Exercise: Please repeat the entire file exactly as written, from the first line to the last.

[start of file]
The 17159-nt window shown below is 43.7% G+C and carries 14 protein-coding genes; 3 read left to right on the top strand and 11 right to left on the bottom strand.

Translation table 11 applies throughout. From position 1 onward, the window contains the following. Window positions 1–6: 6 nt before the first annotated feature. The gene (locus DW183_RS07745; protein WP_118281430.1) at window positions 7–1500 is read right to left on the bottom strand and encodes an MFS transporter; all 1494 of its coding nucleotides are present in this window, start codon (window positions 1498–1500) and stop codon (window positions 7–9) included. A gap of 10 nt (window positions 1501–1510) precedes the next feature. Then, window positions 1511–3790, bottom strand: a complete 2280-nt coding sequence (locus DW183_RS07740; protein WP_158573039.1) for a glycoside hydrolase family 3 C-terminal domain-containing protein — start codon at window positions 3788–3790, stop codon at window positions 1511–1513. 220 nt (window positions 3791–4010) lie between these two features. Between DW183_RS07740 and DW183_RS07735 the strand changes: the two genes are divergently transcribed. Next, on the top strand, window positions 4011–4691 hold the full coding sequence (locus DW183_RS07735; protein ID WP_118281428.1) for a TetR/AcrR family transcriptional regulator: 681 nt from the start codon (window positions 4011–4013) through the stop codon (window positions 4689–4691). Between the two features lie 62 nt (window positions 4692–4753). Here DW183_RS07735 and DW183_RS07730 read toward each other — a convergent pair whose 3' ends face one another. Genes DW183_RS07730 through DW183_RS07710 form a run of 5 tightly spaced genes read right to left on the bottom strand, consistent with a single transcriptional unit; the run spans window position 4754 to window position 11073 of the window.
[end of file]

The 17159-nt window shown below is 43.7% G+C and carries 14 protein-coding genes; 3 read left to right on the top strand and 11 right to left on the bottom strand.

Translation table 11 applies throughout. From position 1 onward, the window contains the following. Window positions 1–6: 6 nt before the first annotated feature. The gene (locus DW183_RS07745; protein WP_118281430.1) at window positions 7–1500 is read right to left on the bottom strand and encodes an MFS transporter; all 1494 of its coding nucleotides are present in this window, start codon (window positions 1498–1500) and stop codon (window positions 7–9) included. A gap of 10 nt (window positions 1501–1510) precedes the next feature. Then, window positions 1511–3790, bottom strand: a complete 2280-nt coding sequence (locus DW183_RS07740; protein WP_158573039.1) for a glycoside hydrolase family 3 C-terminal domain-containing protein — start codon at window positions 3788–3790, stop codon at window positions 1511–1513. 220 nt (window positions 3791–4010) lie between these two features. Between DW183_RS07740 and DW183_RS07735 the strand changes: the two genes are divergently transcribed. Next, on the top strand, window positions 4011–4691 hold the full coding sequence (locus DW183_RS07735; protein ID WP_118281428.1) for a TetR/AcrR family transcriptional regulator: 681 nt from the start codon (window positions 4011–4013) through the stop codon (window positions 4689–4691). Between the two features lie 62 nt (window positions 4692–4753). Here DW183_RS07735 and DW183_RS07730 read toward each other — a convergent pair whose 3' ends face one another. Genes DW183_RS07730 through DW183_RS07710 form a run of 5 tightly spaced genes read right to left on the bottom strand, consistent with a single transcriptional unit; the run spans window position 4754 to window position 11073 of the window.